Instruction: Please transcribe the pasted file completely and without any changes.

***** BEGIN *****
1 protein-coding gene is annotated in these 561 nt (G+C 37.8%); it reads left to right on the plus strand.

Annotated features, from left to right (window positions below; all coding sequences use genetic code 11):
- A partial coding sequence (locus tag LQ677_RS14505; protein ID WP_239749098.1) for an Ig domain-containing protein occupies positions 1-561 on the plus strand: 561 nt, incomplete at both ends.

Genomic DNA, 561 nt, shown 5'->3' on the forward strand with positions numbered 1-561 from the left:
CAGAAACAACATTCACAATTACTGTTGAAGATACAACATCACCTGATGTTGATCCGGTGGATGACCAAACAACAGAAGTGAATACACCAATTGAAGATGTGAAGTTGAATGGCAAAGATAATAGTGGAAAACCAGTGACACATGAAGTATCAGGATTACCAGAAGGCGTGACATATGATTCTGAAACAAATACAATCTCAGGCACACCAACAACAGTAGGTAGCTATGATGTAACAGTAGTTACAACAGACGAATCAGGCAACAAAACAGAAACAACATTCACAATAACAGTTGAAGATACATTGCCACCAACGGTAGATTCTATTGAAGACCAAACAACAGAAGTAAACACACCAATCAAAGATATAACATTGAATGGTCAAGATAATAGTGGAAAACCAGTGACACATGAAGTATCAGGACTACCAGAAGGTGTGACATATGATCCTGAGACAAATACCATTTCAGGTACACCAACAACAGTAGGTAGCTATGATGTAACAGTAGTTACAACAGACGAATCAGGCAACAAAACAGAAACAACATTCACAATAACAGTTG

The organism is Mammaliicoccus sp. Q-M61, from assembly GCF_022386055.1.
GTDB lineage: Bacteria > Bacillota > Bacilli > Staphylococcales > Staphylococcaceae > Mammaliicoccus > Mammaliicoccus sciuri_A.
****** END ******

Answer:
1 protein-coding gene is annotated in these 561 nt (G+C 37.8%); it reads left to right on the plus strand.

Annotated features, from left to right (window positions below; all coding sequences use genetic code 11):
- A partial coding sequence (locus tag LQ677_RS14505; protein ID WP_239749098.1) for an Ig domain-containing protein occupies positions 1-561 on the plus strand: 561 nt, incomplete at both ends.

Genomic DNA, 561 nt, shown 5'->3' on the forward strand with positions numbered 1-561 from the left:
CAGAAACAACATTCACAATTACTGTTGAAGATACAACATCACCTGATGTTGATCCGGTGGATGACCAAACAACAGAAGTGAATACACCAATTGAAGATGTGAAGTTGAATGGCAAAGATAATAGTGGAAAACCAGTGACACATGAAGTATCAGGATTACCAGAAGGCGTGACATATGATTCTGAAACAAATACAATCTCAGGCACACCAACAACAGTAGGTAGCTATGATGTAACAGTAGTTACAACAGACGAATCAGGCAACAAAACAGAAACAACATTCACAATAACAGTTGAAGATACATTGCCACCAACGGTAGATTCTATTGAAGACCAAACAACAGAAGTAAACACACCAATCAAAGATATAACATTGAATGGTCAAGATAATAGTGGAAAACCAGTGACACATGAAGTATCAGGACTACCAGAAGGTGTGACATATGATCCTGAGACAAATACCATTTCAGGTACACCAACAACAGTAGGTAGCTATGATGTAACAGTAGTTACAACAGACGAATCAGGCAACAAAACAGAAACAACATTCACAATAACAGTTG

The organism is Mammaliicoccus sp. Q-M61, from assembly GCF_022386055.1.
GTDB lineage: Bacteria > Bacillota > Bacilli > Staphylococcales > Staphylococcaceae > Mammaliicoccus > Mammaliicoccus sciuri_A.